Today we had to say what we're doing for HIV/AIDs awareness and I talked about the basketball court plan and how my family raised $1,000 via garage sale. The whole room applauded, wish you guys coulda been here for that. I'm getting some great ideas for how we can maximize the effectiveness of the court once it's built. Alan and Marian are trying to beat me to filling their proposal. They're retired so their friends hopefully don't still have college loans like mine!

Tuesday, September 1, 2009

It’s Kente Festival time. All over the Agotime Traditional Ruling Area people have pitched in to help. Sounds like a lot of fun but 8 hours of preparation debates in Ewe gets a little old, over 2 hours were spent on the prizes for the Ms. Kente Pageant, they decided not to have a Mr. Kente since no one could challenge me. It’s still going to be really cool with the speed weaving and design contests. The guys want me to enter the speed weaving competition because I’d be the fastest white weaver ever (big accomplishment). It was weird promoting something that you’ve never been to however; we’ll see how it turns out.
The more I work with the big men and Queen Mothers the more I appreciate my weavers. Bright, Francis, Richard, Oscar, Joshua, and the likes are just all around good guys. Joshua weaves all day 6 days a week and then sings in the choir at his church on Sundays. He and Bright are also the first guys to help with any manual labor for our projects or to come cut my grass. If he sees me struggling in my loom he’ll jump out of his and come over and set me straight which can take a while. There are up to 20 weavers in the center at once and they pretty much just weave and chat. They don’t compete against each other for sales but rather sell for each other if they’re not there. When tourists come they just hang up their cloths and get back to work. Their laid back attitude and quality of work are our best selling points. Some strips take up to a day to weave and then they’ll sell them happily for like 4 or 5 cedi (~$3). I’m glad that I get to work with them the most because as much as I’d like to complain they got it rougher and they’re still happy.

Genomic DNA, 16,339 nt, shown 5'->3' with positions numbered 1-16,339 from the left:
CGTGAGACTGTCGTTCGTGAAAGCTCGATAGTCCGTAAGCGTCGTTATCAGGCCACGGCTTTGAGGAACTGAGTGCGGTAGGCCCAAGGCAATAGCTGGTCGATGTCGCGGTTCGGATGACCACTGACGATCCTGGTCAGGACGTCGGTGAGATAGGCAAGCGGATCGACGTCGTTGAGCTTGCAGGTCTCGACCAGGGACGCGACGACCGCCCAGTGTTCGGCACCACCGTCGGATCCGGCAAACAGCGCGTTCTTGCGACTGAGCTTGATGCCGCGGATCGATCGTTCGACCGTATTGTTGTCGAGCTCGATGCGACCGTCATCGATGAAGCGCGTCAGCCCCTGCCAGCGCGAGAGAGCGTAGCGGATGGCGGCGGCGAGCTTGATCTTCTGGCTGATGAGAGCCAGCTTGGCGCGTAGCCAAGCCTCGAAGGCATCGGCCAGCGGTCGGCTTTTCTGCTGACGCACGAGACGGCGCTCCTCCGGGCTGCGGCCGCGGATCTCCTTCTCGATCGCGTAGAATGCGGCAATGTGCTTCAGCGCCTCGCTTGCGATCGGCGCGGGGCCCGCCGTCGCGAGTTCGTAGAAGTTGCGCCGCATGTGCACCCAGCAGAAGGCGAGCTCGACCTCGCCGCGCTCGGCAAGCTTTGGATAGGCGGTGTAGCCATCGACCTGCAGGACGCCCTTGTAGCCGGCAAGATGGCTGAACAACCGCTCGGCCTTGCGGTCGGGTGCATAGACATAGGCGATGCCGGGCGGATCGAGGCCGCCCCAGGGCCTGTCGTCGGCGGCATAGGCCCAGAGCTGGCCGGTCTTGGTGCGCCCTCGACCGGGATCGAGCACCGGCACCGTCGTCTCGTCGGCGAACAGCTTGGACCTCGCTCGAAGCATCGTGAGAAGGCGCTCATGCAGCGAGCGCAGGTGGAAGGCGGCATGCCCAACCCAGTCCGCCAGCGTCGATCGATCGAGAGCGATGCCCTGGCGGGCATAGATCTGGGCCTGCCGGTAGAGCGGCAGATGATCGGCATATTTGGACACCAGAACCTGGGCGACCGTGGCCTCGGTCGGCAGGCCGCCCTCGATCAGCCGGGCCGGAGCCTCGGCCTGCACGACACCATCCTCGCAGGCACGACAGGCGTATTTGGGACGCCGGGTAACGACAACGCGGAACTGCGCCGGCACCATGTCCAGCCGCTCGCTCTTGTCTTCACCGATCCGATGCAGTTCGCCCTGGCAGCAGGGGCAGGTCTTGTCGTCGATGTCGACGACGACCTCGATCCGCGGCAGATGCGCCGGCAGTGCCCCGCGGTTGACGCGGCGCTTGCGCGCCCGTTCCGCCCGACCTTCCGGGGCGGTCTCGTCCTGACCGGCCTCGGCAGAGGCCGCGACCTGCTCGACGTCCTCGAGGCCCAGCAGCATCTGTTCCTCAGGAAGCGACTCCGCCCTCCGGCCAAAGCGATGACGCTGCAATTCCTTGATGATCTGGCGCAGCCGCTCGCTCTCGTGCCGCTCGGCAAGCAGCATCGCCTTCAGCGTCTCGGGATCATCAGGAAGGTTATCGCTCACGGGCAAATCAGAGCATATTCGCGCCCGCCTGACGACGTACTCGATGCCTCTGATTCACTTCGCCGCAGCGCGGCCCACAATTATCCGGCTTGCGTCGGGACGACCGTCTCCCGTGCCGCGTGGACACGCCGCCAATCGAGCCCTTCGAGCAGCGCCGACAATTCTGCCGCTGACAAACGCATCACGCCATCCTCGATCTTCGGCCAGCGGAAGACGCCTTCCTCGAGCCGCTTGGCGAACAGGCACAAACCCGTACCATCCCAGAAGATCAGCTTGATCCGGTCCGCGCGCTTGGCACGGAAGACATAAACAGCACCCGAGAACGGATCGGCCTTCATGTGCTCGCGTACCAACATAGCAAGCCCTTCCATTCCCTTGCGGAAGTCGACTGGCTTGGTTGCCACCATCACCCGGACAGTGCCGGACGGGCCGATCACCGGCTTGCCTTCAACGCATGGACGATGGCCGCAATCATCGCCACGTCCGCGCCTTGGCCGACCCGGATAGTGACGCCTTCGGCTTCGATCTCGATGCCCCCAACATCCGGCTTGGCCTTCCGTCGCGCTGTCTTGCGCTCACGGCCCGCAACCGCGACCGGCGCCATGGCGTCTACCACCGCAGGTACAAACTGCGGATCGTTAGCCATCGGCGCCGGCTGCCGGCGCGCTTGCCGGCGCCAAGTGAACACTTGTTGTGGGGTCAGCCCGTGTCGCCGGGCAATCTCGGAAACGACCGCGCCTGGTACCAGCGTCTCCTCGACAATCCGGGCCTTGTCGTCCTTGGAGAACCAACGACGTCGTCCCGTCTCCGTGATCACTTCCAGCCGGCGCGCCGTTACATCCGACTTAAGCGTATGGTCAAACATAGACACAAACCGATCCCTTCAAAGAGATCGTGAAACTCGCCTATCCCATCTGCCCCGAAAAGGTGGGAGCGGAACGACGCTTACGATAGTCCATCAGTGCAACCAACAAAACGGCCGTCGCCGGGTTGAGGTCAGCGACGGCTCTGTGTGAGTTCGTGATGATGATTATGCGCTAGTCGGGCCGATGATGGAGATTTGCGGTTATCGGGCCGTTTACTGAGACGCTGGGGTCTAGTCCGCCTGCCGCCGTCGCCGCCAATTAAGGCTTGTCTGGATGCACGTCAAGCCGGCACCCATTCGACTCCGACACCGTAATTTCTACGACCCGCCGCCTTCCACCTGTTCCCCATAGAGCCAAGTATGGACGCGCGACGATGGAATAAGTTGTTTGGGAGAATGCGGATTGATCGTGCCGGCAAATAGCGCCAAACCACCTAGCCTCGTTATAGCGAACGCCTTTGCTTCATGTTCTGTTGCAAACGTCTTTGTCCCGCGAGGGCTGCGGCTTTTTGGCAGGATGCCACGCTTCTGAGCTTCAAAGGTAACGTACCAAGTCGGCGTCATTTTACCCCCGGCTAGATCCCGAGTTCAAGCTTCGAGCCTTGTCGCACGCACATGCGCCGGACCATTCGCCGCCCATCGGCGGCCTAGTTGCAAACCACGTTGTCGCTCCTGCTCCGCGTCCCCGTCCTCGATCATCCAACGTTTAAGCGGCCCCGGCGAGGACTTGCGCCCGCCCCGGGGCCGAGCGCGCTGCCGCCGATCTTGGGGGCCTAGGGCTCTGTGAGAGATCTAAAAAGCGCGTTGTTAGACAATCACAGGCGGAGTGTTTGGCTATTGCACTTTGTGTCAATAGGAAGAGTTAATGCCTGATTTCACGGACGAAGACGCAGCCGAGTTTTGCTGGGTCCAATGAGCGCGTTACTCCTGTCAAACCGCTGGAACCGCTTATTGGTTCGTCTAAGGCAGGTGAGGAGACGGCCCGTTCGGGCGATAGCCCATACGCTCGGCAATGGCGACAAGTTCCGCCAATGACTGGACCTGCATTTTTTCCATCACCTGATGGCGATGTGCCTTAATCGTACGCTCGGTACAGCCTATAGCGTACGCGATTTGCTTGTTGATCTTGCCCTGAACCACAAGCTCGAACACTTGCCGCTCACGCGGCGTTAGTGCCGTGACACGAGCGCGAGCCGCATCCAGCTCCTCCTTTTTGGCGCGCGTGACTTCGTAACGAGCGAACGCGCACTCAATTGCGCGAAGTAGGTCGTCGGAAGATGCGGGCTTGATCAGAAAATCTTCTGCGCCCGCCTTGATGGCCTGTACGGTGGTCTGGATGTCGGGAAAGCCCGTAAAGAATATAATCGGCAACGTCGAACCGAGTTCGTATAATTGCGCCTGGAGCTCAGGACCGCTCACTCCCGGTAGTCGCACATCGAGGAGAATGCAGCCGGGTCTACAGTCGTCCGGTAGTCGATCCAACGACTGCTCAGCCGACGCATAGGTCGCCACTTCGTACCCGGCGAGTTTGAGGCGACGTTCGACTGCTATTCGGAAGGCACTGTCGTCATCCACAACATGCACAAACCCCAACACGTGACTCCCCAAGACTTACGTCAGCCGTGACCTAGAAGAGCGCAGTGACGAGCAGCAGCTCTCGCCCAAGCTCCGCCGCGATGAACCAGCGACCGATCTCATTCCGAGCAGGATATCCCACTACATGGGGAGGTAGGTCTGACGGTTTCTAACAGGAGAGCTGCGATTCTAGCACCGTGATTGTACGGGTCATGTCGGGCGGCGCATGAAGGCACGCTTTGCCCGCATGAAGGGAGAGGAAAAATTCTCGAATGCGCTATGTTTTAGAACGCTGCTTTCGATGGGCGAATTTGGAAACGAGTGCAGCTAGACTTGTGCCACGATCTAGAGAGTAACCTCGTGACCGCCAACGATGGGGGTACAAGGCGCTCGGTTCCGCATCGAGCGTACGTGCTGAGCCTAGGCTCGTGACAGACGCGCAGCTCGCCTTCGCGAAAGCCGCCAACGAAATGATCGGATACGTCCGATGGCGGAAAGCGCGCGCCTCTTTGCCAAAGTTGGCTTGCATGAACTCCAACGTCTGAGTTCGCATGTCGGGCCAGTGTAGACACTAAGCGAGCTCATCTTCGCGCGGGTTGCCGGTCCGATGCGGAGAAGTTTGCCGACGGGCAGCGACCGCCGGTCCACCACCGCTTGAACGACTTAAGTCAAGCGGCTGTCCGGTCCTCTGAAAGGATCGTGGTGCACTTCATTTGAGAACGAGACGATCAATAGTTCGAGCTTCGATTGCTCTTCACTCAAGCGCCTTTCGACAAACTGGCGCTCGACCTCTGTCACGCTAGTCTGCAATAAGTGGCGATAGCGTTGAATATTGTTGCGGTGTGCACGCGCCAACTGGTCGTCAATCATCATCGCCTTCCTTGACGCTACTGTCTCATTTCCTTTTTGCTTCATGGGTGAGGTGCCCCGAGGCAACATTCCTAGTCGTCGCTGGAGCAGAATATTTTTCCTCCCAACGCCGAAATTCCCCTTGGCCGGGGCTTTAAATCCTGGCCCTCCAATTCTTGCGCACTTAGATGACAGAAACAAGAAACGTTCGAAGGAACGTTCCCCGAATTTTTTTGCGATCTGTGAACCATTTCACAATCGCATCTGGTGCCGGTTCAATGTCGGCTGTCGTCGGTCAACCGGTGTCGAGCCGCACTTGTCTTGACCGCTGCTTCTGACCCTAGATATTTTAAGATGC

Football season has started again and that really helps. Weekdays I’m usually great but weekends alone with nothing to do can get to ya. Back home weekends were nonstop fun, sometimes too much so. I really get into some of the football matches which makes up some for the lack of social life. I was legitimately depressed after Man U came back and beat Arsenal last week, like I was really into that game and so was the rest of the packed TV hut. My dad wouldn’t be too proud to hear that but I promise if the BoSox make the series I’ll go watch the games in Accra, which will start around midnight here. Until then the Blackstars’ World Cup Qualifier Saturday will have to do.
August broke the streak of consecutive increase in attendance months at 6 but still had a solid 50 guests. We did set a new record in sales with 1055 Cedi.
Megan successfully smuggled bootleg Harry Potter 6 DVDs home, my little sister is using hers a ton.